A firing technique used by necessity in many countries and by choice in others. A properly designed kiln wood is capable of delivering high temperatures and so it is possible to make stoneware and porcelain. The kiln chamber in a wood kiln subjects the ware to a lot of ash and smoke.This affects the appearance of ware in a way that is prized by many potters and users of their ware. It is even possible to fire pieces without glaze and the products of combustion of the wood will deliver enough fluxes to fuse the surface of the clay in a glaze-like manner.
Wood fired test samples. Made in the Medalta kiln in Medicine Hat, Alberta, Canada.
From Robert Self. This firing went past cone 13. The body is Laguna Speckstone.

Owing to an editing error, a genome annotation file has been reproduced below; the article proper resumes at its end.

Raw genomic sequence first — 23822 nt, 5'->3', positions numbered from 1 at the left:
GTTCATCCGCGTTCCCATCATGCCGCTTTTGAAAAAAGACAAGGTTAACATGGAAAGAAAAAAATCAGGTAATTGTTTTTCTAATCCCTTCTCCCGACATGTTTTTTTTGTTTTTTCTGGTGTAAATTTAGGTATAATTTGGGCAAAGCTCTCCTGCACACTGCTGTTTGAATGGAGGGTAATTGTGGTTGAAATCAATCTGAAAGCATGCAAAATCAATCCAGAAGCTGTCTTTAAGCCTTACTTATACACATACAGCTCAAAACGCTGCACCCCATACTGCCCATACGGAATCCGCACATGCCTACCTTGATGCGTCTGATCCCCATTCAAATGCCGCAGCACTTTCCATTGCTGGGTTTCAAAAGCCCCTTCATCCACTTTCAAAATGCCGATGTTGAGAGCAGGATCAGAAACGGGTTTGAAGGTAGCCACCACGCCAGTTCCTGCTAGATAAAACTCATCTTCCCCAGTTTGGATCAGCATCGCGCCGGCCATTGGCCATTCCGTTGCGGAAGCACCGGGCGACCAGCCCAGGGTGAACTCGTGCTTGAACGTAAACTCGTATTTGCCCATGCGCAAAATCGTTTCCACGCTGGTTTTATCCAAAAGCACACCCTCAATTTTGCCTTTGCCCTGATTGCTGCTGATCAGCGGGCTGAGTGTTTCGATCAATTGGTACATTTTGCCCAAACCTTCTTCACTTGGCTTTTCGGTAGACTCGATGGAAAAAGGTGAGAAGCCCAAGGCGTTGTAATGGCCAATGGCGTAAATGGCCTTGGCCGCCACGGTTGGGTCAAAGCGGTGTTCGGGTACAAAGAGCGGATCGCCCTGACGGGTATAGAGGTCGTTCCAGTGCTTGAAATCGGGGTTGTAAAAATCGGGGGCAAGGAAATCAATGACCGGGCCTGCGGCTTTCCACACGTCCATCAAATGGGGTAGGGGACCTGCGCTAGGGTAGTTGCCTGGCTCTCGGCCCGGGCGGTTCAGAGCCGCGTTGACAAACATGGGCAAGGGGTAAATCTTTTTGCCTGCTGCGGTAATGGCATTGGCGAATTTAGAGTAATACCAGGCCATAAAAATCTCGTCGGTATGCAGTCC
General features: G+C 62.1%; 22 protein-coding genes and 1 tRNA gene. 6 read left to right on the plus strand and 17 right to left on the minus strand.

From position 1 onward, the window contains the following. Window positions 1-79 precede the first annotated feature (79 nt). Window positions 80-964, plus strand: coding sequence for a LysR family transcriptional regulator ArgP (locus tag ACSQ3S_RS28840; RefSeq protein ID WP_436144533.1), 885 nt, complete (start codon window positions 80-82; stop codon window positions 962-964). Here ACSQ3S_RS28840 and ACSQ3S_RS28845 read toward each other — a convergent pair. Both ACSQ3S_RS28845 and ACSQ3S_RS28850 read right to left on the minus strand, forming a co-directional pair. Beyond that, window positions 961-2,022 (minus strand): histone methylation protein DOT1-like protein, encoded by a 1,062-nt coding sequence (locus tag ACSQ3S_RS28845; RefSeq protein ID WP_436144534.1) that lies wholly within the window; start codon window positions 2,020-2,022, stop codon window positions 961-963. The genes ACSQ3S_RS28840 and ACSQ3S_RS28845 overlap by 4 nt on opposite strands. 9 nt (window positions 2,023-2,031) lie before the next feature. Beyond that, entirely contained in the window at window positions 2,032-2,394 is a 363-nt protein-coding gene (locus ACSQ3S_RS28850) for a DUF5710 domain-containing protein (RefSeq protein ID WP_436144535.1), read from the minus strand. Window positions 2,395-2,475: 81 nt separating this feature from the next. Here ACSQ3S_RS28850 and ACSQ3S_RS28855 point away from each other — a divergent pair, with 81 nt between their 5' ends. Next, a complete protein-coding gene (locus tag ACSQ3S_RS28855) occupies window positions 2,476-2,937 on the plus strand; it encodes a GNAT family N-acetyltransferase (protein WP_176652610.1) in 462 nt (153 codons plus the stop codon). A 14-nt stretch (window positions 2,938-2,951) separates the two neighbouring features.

Fired to cone 13 in a Manabigama wood fired kiln.
Made by Robert Self. This is Laguna White Stoneware body fired to cone 13 in a Manabigama wood fired kiln.
Large wood-fired slip-decorated vessels by Kate Johnston of NC
All types of ceramic are fired in a kiln to cement particles together to produce a hard and water and temperature resistant product.
A visual effect that occurs in wood and salt firing of ceramic ware. Many potters value the effect and use special materials and firing methods to enhance it.
|By Tony Hansen
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